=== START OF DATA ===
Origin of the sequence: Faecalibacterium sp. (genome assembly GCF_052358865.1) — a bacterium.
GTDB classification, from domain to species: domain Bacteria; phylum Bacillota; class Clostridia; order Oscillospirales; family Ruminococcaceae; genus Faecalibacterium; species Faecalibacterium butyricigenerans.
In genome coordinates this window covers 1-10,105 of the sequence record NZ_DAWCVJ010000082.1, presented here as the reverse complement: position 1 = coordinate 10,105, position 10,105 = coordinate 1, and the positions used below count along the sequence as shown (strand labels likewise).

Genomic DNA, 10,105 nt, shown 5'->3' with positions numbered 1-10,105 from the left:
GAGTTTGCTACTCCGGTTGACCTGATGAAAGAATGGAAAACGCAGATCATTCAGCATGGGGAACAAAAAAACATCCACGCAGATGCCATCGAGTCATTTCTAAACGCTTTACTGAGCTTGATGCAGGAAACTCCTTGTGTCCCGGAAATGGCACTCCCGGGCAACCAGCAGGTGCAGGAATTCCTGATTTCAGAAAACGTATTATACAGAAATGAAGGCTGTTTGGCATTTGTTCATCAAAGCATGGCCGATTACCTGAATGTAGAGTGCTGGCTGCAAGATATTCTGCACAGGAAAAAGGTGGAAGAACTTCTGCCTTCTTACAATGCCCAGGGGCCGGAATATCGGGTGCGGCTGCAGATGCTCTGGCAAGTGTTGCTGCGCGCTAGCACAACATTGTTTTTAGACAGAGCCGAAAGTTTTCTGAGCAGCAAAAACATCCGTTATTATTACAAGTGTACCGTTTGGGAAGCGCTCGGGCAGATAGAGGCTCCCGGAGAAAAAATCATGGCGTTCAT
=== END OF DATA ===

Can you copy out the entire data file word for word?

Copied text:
Origin of the sequence: Faecalibacterium sp. (genome assembly GCF_052358865.1) — a bacterium.
GTDB classification, from domain to species: domain Bacteria; phylum Bacillota; class Clostridia; order Oscillospirales; family Ruminococcaceae; genus Faecalibacterium; species Faecalibacterium butyricigenerans.
In genome coordinates this window covers 1-10,105 of the sequence record NZ_DAWCVJ010000082.1, presented here as the reverse complement: position 1 = coordinate 10,105, position 10,105 = coordinate 1, and the positions used below count along the sequence as shown (strand labels likewise).

Genomic DNA, 10,105 nt, shown 5'->3' with positions numbered 1-10,105 from the left:
GAGTTTGCTACTCCGGTTGACCTGATGAAAGAATGGAAAACGCAGATCATTCAGCATGGGGAACAAAAAAACATCCACGCAGATGCCATCGAGTCATTTCTAAACGCTTTACTGAGCTTGATGCAGGAAACTCCTTGTGTCCCGGAAATGGCACTCCCGGGCAACCAGCAGGTGCAGGAATTCCTGATTTCAGAAAACGTATTATACAGAAATGAAGGCTGTTTGGCATTTGTTCATCAAAGCATGGCCGATTACCTGAATGTAGAGTGCTGGCTGCAAGATATTCTGCACAGGAAAAAGGTGGAAGAACTTCTGCCTTCTTACAATGCCCAGGGGCCGGAATATCGGGTGCGGCTGCAGATGCTCTGGCAAGTGTTGCTGCGCGCTAGCACAACATTGTTTTTAGACAGAGCCGAAAGTTTTCTGAGCAGCAAAAACATCCGTTATTATTACAAGTGTACCGTTTGGGAAGCGCTCGGGCAGATAGAGGCTCCCGGAGAAAAAATCATGGCGTTCAT